Atlantic Theater’s Donja R. Love and Saheem Ali Change the Kinds of Stories We See Onstage—and Who’s Seeing Them

Interview   Atlantic Theater’s Donja R. Love and Saheem Ali Change the Kinds of Stories We See Onstage—and Who’s Seeing Them
The playwright of Sugar in Our Wounds and Fireflies and his director tell stories about the marginalized of the marginalized.
Donja R. Love and Saheem Ali Joseph Marzullo/WENN

Playwright-director matchmaking is a typical practice of theatre. Blind coffee dates and email introductions that sometimes, if the connection is there, lead to a future collaboration. What’s rarer, as in the case of Donja R. Love and Saheem Ali, is when these moments spark the beginning of something more profound and far-reaching.

Donja R. Love and Saheem Ali Ahron R. Foster

In 2016, playwright Donja R. Love was a writing fellow at the Playwrights Realm in New York when he was introduced to director Saheem Ali via Skype. Ali, who was in Detroit working on a show, had been given a copy of Love’s script Sugar in Our Wounds by The Realm’s literary manager, a Civil War-set play about a young slave who dreams of freedom and falls in love. “I was struck by the poetry of the language, by the theatricality of the surrealism, and by this notion of queer men existing during slavery—something that I hadn’t even fathomed,” recalls Ali.


Without meeting in person, or ever seeing any of Ali’s work, Love invited the director to work with him on a workshop of Sugar as part of his fellowship in New York. “I felt something—in that first conversation—that you don’t always feel when matchmaking happens,” says the playwright. “It felt like a no-brainer to me.”

Fast forward two years, and the pair officially collaborated on the world premiere of Sugar at Manhattan Theatre Club this past spring, and are now in the midst of their second Off-Broadway production: Love’s play Fireflies, now in performances at Atlantic Theater Company.

In Fireflies, Olivia, played by DeWanda Wise, and Charles (Khris Davis), are navigating what it means to be young, Black, and in love in the Jim Crow South. Olivia is a fierce speech writer and the force behind her charismatic husband and his movement to galvanize the people. But years of civil unrest and violence knock at their door. The sky is on fire. And Olivia is pregnant, with a secret.

DeWanda Wise and Khris Davis Ahron R. Foster

Both Fireflies and Sugar are part of the playwright’s Love* Plays trilogy, a triptych of works that explore queer love during pivotal moments in Black History. The third play, In the Middle, received a workshop production at The Lark earlier this spring, also directed by Ali. What connects both playwright and director on this epic trio of plays isn’t just a shared love of these stories, but specifically, the intention behind them and what it means to bring them stages like Manhattan Theatre Club and the Atlantic.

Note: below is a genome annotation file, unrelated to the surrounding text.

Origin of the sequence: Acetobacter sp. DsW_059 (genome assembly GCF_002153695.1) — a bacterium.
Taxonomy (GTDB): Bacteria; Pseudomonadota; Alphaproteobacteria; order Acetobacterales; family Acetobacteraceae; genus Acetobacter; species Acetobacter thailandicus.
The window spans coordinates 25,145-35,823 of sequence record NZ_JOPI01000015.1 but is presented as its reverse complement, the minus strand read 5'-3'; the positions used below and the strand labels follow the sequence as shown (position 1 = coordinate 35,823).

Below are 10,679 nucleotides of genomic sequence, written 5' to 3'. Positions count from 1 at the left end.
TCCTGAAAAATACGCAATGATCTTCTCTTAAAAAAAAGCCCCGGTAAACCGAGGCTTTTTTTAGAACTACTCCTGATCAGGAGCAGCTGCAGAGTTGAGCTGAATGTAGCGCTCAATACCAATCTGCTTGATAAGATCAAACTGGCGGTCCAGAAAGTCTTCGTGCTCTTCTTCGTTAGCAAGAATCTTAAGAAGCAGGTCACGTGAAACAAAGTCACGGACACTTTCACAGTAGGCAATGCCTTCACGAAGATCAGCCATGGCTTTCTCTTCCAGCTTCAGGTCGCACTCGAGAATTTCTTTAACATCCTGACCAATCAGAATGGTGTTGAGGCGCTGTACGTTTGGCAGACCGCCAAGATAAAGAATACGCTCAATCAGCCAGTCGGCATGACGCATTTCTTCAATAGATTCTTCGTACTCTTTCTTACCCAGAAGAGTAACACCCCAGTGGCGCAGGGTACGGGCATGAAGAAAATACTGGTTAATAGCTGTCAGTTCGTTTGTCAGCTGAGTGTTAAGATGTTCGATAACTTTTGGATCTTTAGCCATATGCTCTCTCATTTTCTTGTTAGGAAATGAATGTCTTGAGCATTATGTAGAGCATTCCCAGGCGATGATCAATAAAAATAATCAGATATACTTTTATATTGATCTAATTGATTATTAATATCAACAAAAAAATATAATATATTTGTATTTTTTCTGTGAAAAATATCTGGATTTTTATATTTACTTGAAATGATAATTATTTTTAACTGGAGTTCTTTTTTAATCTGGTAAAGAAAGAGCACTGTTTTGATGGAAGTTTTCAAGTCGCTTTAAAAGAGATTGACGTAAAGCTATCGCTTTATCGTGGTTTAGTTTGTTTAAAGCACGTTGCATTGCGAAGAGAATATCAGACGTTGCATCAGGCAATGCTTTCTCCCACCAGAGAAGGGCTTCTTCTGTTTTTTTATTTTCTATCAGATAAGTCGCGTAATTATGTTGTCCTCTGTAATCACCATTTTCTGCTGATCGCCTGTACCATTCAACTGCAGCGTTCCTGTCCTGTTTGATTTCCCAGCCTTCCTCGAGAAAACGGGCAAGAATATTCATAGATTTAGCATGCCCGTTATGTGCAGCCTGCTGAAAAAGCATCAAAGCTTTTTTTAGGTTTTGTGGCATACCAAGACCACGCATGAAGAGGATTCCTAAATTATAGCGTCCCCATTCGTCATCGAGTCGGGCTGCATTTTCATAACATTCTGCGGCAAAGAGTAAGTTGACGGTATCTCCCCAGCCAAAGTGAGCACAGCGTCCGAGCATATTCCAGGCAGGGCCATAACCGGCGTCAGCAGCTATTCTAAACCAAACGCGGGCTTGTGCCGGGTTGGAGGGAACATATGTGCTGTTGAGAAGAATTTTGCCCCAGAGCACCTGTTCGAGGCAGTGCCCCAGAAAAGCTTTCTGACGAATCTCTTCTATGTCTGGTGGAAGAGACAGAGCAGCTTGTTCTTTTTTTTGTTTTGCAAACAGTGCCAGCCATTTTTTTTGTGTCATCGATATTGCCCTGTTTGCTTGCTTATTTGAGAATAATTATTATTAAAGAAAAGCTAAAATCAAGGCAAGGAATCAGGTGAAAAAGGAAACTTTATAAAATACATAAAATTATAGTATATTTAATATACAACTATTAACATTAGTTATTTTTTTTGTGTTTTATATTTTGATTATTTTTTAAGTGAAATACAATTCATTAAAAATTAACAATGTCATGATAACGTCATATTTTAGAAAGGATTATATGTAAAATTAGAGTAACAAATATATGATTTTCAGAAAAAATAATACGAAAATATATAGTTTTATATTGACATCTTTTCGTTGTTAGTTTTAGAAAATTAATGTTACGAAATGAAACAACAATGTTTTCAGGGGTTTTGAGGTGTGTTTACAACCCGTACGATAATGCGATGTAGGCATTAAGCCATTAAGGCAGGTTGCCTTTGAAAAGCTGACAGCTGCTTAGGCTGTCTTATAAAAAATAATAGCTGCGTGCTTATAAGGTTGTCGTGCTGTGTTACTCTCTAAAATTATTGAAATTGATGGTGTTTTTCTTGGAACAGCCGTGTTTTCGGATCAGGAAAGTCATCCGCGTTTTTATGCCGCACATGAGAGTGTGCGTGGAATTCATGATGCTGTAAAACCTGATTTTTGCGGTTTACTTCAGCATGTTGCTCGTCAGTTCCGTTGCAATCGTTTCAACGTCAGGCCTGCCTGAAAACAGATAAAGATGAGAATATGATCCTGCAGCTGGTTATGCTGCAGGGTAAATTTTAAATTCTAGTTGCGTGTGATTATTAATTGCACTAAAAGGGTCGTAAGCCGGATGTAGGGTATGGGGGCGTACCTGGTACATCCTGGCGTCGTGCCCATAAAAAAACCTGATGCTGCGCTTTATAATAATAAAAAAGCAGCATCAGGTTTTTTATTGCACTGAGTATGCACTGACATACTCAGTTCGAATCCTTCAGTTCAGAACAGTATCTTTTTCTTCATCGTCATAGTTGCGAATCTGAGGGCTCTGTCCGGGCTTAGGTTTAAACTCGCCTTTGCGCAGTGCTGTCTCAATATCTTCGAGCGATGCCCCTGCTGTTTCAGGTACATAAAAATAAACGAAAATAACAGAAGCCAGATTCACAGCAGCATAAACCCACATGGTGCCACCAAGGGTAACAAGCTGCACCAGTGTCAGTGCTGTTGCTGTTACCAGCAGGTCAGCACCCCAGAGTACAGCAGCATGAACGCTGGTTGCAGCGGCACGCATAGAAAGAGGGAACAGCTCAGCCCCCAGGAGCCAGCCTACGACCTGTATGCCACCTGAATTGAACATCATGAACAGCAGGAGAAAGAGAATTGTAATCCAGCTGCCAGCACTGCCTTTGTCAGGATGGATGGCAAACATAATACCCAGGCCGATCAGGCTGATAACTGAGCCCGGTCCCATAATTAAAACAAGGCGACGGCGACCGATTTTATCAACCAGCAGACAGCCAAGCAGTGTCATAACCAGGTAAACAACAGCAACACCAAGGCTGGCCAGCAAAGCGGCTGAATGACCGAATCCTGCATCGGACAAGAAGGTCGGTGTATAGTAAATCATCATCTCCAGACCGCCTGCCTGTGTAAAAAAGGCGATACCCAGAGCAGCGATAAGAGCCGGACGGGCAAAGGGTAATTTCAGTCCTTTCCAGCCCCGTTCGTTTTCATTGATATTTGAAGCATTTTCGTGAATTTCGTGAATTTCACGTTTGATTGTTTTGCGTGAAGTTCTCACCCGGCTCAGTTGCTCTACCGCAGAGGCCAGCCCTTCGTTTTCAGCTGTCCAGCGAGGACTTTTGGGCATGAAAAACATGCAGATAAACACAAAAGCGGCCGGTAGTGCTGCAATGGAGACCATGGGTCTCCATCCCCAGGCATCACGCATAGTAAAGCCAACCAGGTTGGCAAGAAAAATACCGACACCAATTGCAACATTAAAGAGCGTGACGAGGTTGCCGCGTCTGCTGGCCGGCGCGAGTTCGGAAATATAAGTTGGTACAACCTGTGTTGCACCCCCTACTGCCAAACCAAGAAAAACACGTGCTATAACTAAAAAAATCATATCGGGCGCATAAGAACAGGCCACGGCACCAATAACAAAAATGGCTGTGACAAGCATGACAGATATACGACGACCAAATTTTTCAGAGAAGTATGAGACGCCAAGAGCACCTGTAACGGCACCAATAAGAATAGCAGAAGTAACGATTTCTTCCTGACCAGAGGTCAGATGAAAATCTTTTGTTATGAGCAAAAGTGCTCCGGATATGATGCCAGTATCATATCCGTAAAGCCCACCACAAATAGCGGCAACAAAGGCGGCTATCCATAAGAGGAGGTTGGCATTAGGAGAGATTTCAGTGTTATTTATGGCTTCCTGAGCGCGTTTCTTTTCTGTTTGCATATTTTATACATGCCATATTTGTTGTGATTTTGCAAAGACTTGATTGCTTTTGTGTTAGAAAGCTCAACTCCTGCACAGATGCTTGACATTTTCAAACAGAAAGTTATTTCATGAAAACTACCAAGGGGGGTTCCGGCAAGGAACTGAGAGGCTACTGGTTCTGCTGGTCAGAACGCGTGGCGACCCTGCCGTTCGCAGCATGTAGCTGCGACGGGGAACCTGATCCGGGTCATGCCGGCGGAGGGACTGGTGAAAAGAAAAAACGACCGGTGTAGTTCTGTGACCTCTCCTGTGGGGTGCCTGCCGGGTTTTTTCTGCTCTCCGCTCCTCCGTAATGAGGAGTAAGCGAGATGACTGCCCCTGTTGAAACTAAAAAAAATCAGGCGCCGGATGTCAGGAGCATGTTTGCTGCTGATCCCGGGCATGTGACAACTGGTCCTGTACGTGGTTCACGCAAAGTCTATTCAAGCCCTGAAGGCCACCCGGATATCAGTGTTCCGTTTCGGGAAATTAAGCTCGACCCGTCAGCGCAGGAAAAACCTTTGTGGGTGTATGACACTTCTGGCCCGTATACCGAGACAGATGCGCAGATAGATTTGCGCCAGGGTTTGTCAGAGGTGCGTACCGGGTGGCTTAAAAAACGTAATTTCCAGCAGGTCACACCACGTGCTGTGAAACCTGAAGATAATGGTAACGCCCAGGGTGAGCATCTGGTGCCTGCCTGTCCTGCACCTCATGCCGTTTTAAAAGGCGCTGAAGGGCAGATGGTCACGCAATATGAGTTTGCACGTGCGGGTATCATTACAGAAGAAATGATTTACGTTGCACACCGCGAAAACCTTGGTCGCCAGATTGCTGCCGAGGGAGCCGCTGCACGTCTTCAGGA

“I write about marginalized people that exist within already marginalized spaces,” explains Love. “What does it mean to be queer in the Black community? Or HIV positive in the queer community? How do you navigate the world and how do you hold space for yourself in spaces that try to take up space for you?"

Love’s exploration of how queer people of color navigate pivotal moments in history—and still fight to be themselves—is, he hopes, an invitation to his audience. To see themselves reflected in these stories, and to gain a sense of, as he did in writing them, a profound lineage and community. Every audience member who shares their story with the playwright after seeing the show reminds him of the importance of representation.

“The work that I do is open for all but I know specifically who I’m writing about and who I’m writing for,” continues Love. “It’s my hope that even in these spaces—theatres where the subscriber base and the patrons are overwhelmingly white—that [queer people of color] have access and also feel welcomed."

“You can’t separate the political from the artistic,” says Ali, who sees each production as an opportunity to be very deliberate in his hiring choices as well. “Yes, [Love] has written a piece of art, but there’s also a really strong political bench and that carries forth to the process of creation as well… It’s not only about the audience, but about who is getting to fulfill their creative selves in the telling of the story. It has to begin from there.”

Donja R. Love Ahron R. Foster

While a play like Fireflies can’t, in many ways, be separated from the political in 2018, the playwright clarifies that it’s not his primary intention. “I think inherently, all art is political to a certain degree. Yet, I’m not writing a piece saying ‘I’m political right now…’” says Love. “What I’m focused on, are the people. Telling their stories. What I’m doing as a writer is just writing people who are existing and that’s all there is to it for me.” The ultimate hope, he says, is that each of these plays will help his audience carry themselves into a “an unapologetic love for themselves.” It is called the Love trilogy after all.

Fireflies is running at Atlantic Theater Company through November 11. Visit for more information.

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